When iOS 12 comes to iPhones everywhere later this year, Apple’s very popular $US159 AirPods will get Live Listen, a nifty feature that makes it easier to hear conversations in noisy places. Live Listen has been around since 2014, but only on select Apple-certified hearing aids. Essentially, Live Listen turns your iPhone into a microphone: If you’re in a crowded bar, point your iPhone’s microphones at the person across the table from you, or even slide it over, and you’ll hear what they have to say in your hearing aid – or, soon, your Apple AirPods.

The AirPods, which have been hailed as one of Apple’s greatest inventions in recent memory, will expand the reach of Live Listen, and let far more people take advantage of a potentially very handy feature. That said, people with hearing loss should still get an actual medical device, and not rely on a pair of consumer earbuds like the AirPods.

The really exciting part is when you look at what this could mean for the future of the AirPods, and for Apple itself. When Apple first launched the AirPods they were referred to as “Apple’s first ear computer.”

Live listenApple’s Live Listen feature, as it exists today.

Indeed, the sky seemed to be the limit. Because AirPods give users one-touch access to the Siri virtual assistant, and because they linked up with the iPhone’s tremendous galaxy of apps, pundits were hopeful that the AirPods could enable all kinds of superpowers beyond what any other headphones could do. Almost two years later, though, those superpowers have yet to manifest, and the AirPods are still best suited for music and maybe phone calls.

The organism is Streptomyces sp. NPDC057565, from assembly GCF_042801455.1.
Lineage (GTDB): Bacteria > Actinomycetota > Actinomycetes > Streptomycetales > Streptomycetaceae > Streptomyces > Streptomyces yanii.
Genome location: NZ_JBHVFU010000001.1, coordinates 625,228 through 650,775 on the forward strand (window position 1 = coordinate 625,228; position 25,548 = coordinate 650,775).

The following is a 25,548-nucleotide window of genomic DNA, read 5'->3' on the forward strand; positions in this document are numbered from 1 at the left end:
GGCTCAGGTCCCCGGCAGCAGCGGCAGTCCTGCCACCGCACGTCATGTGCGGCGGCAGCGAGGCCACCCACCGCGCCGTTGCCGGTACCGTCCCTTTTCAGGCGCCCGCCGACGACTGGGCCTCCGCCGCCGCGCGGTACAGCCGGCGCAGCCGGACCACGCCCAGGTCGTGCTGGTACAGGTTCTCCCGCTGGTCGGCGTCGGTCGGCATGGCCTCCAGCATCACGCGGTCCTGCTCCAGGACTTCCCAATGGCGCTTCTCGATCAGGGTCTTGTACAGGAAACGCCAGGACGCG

Still, we’ve gotten a glimpse of what the future could look like, thanks to some of Apple’s competitors. Doppler Labs, a startup, released the Here One, a pair of earbuds that could increase the bass at a concert to quiet the sounds of a crying baby. Google, for its part, recently launched the Pixel Buds, which feature real-time language translation. Those products may have been too far ahead of the curve:Doppler Labs went out of business in 2017, after its cool technologies couldn’t overcome the inherent challenges of the hardware market. And the Google Pixel Buds received lukewarm reviews, and they haven’t become nearly as ubiquitous among gadgetheads as the Apple AirPods.